PSHE KS2 / KS3: A career as a space scientist
Space scientist Maggie Aderin-Pocock explains why being different is no barrier to success if you are passionate about something.
As a dyslexic child, Maggie found reading and writing in school difficult.
Nonetheless, it was a book that changed her life. On its cover was an astronaut.
As soon as Maggie saw that picture of a man floating without gravity in his amazing suit, she craved more information about space.
Driven by a desire to understand how the universe worked, she studied science and went on to make new discoveries about space on her own.
Maggie describes how she worked hard to overcome stereotypes by staying true to her goal. Despite not fitting the common image of a ‘serious, white male scientist’, she made it.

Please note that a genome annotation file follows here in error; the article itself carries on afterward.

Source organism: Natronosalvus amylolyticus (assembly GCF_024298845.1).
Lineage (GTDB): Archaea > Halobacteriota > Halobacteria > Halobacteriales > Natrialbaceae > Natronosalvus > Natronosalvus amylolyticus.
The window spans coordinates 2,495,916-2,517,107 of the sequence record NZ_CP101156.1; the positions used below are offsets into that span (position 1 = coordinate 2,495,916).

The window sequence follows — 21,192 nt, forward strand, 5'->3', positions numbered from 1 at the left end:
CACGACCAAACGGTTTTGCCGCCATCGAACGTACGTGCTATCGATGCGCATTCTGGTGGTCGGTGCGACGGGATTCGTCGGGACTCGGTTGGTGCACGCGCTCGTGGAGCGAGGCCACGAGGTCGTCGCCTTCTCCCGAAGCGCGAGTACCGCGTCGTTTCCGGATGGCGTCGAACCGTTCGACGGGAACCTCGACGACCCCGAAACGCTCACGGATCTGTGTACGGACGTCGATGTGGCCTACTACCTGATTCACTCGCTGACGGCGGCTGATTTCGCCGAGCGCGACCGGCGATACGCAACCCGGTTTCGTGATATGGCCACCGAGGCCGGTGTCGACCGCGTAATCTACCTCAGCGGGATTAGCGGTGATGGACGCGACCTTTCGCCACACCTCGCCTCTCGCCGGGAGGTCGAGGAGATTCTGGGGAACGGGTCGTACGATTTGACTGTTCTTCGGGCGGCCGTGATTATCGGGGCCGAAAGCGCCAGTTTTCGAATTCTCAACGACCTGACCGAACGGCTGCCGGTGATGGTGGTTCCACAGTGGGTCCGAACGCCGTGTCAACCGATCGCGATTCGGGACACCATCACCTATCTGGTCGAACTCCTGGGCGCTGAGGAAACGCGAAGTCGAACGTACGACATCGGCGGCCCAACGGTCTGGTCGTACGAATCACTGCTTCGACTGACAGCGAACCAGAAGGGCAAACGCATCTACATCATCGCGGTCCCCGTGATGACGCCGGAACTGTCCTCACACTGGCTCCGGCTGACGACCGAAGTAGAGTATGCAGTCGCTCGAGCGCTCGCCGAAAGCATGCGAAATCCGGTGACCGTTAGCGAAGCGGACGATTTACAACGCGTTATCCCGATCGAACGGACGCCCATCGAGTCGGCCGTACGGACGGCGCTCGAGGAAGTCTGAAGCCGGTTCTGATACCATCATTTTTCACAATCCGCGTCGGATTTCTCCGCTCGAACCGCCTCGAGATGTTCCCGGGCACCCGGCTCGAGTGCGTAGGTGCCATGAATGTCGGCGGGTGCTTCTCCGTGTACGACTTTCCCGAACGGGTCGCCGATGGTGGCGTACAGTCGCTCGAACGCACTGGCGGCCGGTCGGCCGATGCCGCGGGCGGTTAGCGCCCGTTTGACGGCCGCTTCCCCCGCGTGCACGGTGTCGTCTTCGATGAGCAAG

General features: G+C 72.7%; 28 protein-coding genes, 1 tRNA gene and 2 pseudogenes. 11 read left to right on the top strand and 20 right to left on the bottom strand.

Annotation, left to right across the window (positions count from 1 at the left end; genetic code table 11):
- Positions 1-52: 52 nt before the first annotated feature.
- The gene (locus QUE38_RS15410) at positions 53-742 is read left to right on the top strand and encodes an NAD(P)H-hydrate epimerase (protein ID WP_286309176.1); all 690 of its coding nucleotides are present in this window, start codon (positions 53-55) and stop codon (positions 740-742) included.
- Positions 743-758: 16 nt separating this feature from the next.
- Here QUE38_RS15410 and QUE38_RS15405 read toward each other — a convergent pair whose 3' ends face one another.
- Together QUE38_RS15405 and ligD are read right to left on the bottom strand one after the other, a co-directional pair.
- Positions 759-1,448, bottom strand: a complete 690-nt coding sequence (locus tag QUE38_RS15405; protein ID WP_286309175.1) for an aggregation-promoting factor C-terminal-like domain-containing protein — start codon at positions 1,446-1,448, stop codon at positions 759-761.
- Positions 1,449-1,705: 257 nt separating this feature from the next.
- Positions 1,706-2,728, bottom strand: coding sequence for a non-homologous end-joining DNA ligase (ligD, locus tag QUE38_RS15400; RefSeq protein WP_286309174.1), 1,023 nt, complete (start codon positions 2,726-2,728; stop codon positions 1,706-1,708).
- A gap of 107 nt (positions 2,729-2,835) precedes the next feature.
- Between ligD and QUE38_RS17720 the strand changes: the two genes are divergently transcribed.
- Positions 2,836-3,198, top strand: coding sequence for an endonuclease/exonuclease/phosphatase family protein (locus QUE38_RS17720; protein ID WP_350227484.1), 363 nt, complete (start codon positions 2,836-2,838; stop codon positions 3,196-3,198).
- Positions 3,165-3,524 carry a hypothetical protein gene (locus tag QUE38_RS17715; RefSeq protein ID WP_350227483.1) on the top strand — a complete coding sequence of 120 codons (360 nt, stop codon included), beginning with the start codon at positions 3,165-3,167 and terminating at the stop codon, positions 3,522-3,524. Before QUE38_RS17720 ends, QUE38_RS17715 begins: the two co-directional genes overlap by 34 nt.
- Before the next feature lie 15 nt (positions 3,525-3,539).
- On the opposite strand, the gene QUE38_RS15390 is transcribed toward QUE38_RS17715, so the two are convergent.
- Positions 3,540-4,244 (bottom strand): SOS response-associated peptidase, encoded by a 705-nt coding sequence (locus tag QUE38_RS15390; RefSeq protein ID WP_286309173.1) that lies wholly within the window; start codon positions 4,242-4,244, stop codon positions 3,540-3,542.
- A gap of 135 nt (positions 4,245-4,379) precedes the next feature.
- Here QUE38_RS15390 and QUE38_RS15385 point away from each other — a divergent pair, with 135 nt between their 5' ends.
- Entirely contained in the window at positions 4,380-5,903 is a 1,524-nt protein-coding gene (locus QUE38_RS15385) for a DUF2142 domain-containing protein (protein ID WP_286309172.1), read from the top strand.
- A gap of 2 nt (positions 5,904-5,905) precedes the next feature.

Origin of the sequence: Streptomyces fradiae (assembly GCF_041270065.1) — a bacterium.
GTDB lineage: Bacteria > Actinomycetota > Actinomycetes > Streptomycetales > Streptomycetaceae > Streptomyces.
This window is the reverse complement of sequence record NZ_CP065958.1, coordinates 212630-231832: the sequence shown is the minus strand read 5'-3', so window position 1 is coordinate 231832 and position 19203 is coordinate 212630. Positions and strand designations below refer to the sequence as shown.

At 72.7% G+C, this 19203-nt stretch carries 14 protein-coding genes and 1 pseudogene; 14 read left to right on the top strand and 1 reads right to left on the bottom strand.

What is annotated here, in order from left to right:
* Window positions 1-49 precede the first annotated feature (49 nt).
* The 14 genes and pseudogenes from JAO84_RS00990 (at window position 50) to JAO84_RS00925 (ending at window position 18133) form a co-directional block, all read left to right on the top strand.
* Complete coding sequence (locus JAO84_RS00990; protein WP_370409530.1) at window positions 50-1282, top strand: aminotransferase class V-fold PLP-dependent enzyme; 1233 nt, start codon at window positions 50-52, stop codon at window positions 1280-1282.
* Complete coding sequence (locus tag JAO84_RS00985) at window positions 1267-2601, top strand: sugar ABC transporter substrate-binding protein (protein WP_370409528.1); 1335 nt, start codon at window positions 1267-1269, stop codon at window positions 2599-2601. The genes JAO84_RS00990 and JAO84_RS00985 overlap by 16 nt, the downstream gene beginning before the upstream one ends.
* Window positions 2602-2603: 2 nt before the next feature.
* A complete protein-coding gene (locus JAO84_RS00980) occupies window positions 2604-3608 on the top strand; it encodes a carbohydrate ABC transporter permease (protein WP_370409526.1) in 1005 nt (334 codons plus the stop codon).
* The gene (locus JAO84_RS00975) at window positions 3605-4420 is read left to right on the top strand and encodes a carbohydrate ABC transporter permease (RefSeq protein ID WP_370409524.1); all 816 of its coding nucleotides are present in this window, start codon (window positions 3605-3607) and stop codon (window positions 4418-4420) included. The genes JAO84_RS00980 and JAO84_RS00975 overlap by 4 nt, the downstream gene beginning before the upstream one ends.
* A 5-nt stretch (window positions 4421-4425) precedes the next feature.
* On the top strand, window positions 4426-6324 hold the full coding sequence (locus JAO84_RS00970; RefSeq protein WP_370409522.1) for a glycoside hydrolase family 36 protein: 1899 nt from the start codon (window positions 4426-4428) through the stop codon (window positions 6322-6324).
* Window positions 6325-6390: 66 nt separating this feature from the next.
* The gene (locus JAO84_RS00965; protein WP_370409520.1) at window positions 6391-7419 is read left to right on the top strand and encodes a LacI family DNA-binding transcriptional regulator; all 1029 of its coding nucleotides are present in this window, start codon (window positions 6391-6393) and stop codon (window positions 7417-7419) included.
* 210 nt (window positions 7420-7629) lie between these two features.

Her message to others is simple: "Believe in yourself, and you can achieve so much.”
This clip could be used as a discussion starter.
What are the ethical implications of sending people into space?
Can we justify the hundreds of millions often spent on satellites?
Use Maggie's answers in the clip as prompts for a debate on science funding to fit in with SMSC part of the syllabus.
The lesson could be expanded to include the Large Hadron Collider.
It can also be used in Science Week for prompts on careers in science and women in science.
This clip will be relevant for teaching Modern Studies and Physics at KS2 and KS3 in England and Wales, and 2nd level in Scotland.